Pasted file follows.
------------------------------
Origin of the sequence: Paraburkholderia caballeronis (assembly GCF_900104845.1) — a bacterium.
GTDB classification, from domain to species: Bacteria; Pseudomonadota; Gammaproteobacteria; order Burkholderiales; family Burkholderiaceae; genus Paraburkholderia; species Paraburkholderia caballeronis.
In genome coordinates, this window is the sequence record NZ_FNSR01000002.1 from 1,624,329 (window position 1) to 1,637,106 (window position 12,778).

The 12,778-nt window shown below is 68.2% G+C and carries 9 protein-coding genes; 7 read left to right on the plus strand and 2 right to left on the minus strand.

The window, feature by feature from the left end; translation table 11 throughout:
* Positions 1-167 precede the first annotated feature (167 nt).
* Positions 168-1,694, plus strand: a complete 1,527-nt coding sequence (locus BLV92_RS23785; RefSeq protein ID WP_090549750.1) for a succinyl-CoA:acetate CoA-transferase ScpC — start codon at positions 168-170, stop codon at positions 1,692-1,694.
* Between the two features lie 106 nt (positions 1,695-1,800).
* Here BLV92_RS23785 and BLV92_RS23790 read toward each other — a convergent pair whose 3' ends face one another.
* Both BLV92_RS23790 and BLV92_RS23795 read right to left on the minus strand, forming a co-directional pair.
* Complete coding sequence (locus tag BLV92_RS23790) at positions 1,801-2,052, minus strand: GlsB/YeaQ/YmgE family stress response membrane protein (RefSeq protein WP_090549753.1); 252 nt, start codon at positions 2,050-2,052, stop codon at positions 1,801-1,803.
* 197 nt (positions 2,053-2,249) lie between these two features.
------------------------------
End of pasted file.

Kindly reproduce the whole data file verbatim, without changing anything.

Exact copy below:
Origin of the sequence: Paraburkholderia caballeronis (assembly GCF_900104845.1) — a bacterium.
GTDB classification, from domain to species: Bacteria; Pseudomonadota; Gammaproteobacteria; order Burkholderiales; family Burkholderiaceae; genus Paraburkholderia; species Paraburkholderia caballeronis.
In genome coordinates, this window is the sequence record NZ_FNSR01000002.1 from 1,624,329 (window position 1) to 1,637,106 (window position 12,778).

The 12,778-nt window shown below is 68.2% G+C and carries 9 protein-coding genes; 7 read left to right on the plus strand and 2 right to left on the minus strand.

The window, feature by feature from the left end; translation table 11 throughout:
* Positions 1-167 precede the first annotated feature (167 nt).
* Positions 168-1,694, plus strand: a complete 1,527-nt coding sequence (locus BLV92_RS23785; RefSeq protein ID WP_090549750.1) for a succinyl-CoA:acetate CoA-transferase ScpC — start codon at positions 168-170, stop codon at positions 1,692-1,694.
* Between the two features lie 106 nt (positions 1,695-1,800).
* Here BLV92_RS23785 and BLV92_RS23790 read toward each other — a convergent pair whose 3' ends face one another.
* Both BLV92_RS23790 and BLV92_RS23795 read right to left on the minus strand, forming a co-directional pair.
* Complete coding sequence (locus tag BLV92_RS23790) at positions 1,801-2,052, minus strand: GlsB/YeaQ/YmgE family stress response membrane protein (RefSeq protein WP_090549753.1); 252 nt, start codon at positions 2,050-2,052, stop codon at positions 1,801-1,803.
* 197 nt (positions 2,053-2,249) lie between these two features.